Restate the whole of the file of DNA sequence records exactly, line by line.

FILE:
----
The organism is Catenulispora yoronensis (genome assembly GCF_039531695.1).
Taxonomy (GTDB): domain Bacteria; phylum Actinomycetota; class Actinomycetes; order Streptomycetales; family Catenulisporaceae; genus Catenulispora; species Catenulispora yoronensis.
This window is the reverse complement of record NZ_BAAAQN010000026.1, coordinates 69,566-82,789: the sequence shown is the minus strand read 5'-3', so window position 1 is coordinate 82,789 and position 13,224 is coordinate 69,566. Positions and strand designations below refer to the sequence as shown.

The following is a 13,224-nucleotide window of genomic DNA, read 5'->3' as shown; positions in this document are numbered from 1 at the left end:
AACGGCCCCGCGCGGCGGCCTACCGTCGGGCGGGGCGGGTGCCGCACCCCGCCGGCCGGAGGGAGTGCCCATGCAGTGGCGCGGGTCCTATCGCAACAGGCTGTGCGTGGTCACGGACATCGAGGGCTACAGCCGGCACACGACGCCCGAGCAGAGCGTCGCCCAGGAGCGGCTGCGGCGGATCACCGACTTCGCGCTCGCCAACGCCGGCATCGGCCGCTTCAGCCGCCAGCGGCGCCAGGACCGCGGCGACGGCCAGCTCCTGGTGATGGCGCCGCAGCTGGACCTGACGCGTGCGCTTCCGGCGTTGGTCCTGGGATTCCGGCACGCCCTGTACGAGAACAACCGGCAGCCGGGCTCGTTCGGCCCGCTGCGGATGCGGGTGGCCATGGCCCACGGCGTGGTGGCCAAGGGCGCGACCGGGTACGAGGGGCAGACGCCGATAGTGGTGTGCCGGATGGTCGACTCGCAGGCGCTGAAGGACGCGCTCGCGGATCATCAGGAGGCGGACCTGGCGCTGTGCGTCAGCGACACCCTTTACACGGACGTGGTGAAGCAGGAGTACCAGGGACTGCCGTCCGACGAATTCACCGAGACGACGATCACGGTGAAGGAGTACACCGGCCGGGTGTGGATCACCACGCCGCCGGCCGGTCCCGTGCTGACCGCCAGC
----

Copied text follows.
The organism is Catenulispora yoronensis (genome assembly GCF_039531695.1).
Taxonomy (GTDB): domain Bacteria; phylum Actinomycetota; class Actinomycetes; order Streptomycetales; family Catenulisporaceae; genus Catenulispora; species Catenulispora yoronensis.
This window is the reverse complement of record NZ_BAAAQN010000026.1, coordinates 69,566-82,789: the sequence shown is the minus strand read 5'-3', so window position 1 is coordinate 82,789 and position 13,224 is coordinate 69,566. Positions and strand designations below refer to the sequence as shown.

The following is a 13,224-nucleotide window of genomic DNA, read 5'->3' as shown; positions in this document are numbered from 1 at the left end:
AACGGCCCCGCGCGGCGGCCTACCGTCGGGCGGGGCGGGTGCCGCACCCCGCCGGCCGGAGGGAGTGCCCATGCAGTGGCGCGGGTCCTATCGCAACAGGCTGTGCGTGGTCACGGACATCGAGGGCTACAGCCGGCACACGACGCCCGAGCAGAGCGTCGCCCAGGAGCGGCTGCGGCGGATCACCGACTTCGCGCTCGCCAACGCCGGCATCGGCCGCTTCAGCCGCCAGCGGCGCCAGGACCGCGGCGACGGCCAGCTCCTGGTGATGGCGCCGCAGCTGGACCTGACGCGTGCGCTTCCGGCGTTGGTCCTGGGATTCCGGCACGCCCTGTACGAGAACAACCGGCAGCCGGGCTCGTTCGGCCCGCTGCGGATGCGGGTGGCCATGGCCCACGGCGTGGTGGCCAAGGGCGCGACCGGGTACGAGGGGCAGACGCCGATAGTGGTGTGCCGGATGGTCGACTCGCAGGCGCTGAAGGACGCGCTCGCGGATCATCAGGAGGCGGACCTGGCGCTGTGCGTCAGCGACACCCTTTACACGGACGTGGTGAAGCAGGAGTACCAGGGACTGCCGTCCGACGAATTCACCGAGACGACGATCACGGTGAAGGAGTACACCGGCCGGGTGTGGATCACCACGCCGCCGGCCGGTCCCGTGCTGACCGCCAGC